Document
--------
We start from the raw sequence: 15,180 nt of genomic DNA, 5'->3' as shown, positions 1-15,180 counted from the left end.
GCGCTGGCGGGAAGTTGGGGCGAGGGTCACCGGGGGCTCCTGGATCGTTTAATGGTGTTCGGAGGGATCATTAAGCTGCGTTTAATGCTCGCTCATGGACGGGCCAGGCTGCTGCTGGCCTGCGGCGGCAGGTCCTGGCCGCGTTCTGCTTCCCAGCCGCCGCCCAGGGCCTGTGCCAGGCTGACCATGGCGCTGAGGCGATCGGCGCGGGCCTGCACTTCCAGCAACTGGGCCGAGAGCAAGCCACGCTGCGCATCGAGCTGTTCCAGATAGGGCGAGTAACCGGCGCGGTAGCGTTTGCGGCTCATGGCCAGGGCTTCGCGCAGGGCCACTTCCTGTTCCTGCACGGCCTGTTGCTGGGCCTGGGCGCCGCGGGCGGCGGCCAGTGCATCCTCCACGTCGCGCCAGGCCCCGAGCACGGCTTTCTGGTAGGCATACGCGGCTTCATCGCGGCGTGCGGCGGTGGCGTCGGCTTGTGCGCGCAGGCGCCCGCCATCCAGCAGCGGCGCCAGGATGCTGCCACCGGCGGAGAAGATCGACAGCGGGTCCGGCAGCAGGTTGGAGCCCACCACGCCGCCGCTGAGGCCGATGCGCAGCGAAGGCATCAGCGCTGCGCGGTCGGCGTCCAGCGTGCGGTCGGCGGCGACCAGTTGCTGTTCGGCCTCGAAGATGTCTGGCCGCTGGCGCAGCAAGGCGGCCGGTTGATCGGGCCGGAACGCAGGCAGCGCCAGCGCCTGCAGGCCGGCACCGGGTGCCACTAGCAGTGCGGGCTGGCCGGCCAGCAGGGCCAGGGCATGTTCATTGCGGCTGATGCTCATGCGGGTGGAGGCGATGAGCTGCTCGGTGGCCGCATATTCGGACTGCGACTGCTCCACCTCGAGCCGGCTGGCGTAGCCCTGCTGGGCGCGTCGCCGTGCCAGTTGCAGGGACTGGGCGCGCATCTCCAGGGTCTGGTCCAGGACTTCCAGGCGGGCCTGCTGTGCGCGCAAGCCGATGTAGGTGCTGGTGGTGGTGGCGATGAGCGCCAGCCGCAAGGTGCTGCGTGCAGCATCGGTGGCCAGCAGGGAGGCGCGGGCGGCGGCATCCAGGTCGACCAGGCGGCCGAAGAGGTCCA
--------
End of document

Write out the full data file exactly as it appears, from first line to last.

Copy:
We start from the raw sequence: 15,180 nt of genomic DNA, 5'->3' as shown, positions 1-15,180 counted from the left end.
GCGCTGGCGGGAAGTTGGGGCGAGGGTCACCGGGGGCTCCTGGATCGTTTAATGGTGTTCGGAGGGATCATTAAGCTGCGTTTAATGCTCGCTCATGGACGGGCCAGGCTGCTGCTGGCCTGCGGCGGCAGGTCCTGGCCGCGTTCTGCTTCCCAGCCGCCGCCCAGGGCCTGTGCCAGGCTGACCATGGCGCTGAGGCGATCGGCGCGGGCCTGCACTTCCAGCAACTGGGCCGAGAGCAAGCCACGCTGCGCATCGAGCTGTTCCAGATAGGGCGAGTAACCGGCGCGGTAGCGTTTGCGGCTCATGGCCAGGGCTTCGCGCAGGGCCACTTCCTGTTCCTGCACGGCCTGTTGCTGGGCCTGGGCGCCGCGGGCGGCGGCCAGTGCATCCTCCACGTCGCGCCAGGCCCCGAGCACGGCTTTCTGGTAGGCATACGCGGCTTCATCGCGGCGTGCGGCGGTGGCGTCGGCTTGTGCGCGCAGGCGCCCGCCATCCAGCAGCGGCGCCAGGATGCTGCCACCGGCGGAGAAGATCGACAGCGGGTCCGGCAGCAGGTTGGAGCCCACCACGCCGCCGCTGAGGCCGATGCGCAGCGAAGGCATCAGCGCTGCGCGGTCGGCGTCCAGCGTGCGGTCGGCGGCGACCAGTTGCTGTTCGGCCTCGAAGATGTCTGGCCGCTGGCGCAGCAAGGCGGCCGGTTGATCGGGCCGGAACGCAGGCAGCGCCAGCGCCTGCAGGCCGGCACCGGGTGCCACTAGCAGTGCGGGCTGGCCGGCCAGCAGGGCCAGGGCATGTTCATTGCGGCTGATGCTCATGCGGGTGGAGGCGATGAGCTGCTCGGTGGCCGCATATTCGGACTGCGACTGCTCCACCTCGAGCCGGCTGGCGTAGCCCTGCTGGGCGCGTCGCCGTGCCAGTTGCAGGGACTGGGCGCGCATCTCCAGGGTCTGGTCCAGGACTTCCAGGCGGGCCTGCTGTGCGCGCAAGCCGATGTAGGTGCTGGTGGTGGTGGCGATGAGCGCCAGCCGCAAGGTGCTGCGTGCAGCATCGGTGGCCAGCAGGGAGGCGCGGGCGGCGGCATCCAGGTCGACCAGGCGGCCGAAGAGGTCCA